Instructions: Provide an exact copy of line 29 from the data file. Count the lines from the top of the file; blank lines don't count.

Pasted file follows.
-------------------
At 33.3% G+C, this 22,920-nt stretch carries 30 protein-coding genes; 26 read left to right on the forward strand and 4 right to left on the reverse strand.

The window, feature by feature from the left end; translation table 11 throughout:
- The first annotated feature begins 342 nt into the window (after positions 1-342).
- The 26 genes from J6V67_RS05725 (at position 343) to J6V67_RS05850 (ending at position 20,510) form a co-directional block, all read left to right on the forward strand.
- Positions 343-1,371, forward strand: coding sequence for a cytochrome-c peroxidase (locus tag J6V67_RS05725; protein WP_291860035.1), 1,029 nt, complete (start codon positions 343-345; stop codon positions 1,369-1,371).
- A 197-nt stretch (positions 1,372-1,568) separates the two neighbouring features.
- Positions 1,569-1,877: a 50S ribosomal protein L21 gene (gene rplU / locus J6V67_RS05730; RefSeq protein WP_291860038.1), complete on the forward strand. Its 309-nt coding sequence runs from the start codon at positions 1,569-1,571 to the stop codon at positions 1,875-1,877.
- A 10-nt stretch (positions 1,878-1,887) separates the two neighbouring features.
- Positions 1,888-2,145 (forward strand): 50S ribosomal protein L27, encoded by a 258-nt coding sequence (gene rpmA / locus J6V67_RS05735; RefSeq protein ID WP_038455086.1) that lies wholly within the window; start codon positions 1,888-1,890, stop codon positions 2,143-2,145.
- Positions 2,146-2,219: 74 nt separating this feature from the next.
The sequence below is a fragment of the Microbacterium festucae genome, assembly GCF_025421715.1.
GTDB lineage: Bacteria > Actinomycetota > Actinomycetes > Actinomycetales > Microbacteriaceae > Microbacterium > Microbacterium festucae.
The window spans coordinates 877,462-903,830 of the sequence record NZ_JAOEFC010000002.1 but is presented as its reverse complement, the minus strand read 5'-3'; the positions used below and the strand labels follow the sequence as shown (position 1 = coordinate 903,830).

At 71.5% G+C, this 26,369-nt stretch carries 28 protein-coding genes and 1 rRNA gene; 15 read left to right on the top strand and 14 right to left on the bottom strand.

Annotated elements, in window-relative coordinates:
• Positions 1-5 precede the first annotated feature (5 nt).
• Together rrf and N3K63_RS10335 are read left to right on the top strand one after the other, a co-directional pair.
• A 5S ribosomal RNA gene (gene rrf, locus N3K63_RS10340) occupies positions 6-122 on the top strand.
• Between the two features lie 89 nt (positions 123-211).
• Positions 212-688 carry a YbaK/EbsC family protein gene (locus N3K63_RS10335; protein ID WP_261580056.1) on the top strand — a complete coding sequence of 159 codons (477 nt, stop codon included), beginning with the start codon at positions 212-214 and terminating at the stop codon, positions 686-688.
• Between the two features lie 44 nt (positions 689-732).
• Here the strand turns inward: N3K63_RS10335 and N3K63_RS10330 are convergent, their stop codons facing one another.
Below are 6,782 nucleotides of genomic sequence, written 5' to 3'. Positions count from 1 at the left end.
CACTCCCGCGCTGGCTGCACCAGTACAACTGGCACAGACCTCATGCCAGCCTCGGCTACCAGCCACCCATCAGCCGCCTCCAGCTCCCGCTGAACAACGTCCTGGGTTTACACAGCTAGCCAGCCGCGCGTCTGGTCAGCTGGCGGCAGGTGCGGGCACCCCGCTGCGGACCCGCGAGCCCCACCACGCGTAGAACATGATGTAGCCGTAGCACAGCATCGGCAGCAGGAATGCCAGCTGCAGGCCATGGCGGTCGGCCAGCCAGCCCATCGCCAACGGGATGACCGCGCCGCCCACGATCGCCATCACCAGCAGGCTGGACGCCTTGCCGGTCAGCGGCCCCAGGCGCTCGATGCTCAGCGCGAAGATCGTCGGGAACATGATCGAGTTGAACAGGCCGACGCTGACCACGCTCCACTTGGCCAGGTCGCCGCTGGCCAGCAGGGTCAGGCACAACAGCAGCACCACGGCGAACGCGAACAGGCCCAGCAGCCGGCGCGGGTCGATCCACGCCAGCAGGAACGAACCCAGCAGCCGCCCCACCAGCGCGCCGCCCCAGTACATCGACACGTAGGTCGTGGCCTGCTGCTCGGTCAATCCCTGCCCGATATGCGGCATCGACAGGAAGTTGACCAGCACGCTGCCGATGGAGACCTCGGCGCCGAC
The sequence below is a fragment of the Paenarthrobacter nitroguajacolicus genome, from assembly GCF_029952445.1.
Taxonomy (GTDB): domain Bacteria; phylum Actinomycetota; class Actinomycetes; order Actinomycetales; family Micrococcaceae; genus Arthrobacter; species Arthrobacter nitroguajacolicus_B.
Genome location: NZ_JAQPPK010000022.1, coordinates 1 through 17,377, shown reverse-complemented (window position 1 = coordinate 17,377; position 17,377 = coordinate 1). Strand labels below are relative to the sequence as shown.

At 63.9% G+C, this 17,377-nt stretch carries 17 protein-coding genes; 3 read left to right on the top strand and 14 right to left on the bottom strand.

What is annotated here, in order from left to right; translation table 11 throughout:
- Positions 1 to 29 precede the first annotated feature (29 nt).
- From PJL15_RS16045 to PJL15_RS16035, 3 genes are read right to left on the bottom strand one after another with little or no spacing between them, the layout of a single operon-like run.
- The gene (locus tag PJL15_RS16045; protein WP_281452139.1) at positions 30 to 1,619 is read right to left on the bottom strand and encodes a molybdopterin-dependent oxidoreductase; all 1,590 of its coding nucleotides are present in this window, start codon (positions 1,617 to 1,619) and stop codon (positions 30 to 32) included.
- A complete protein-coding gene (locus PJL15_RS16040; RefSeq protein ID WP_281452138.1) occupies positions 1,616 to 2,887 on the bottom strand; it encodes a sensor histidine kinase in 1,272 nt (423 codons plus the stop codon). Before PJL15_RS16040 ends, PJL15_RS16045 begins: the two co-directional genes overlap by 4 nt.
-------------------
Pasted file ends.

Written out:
What is annotated here, in order from left to right; translation table 11 throughout: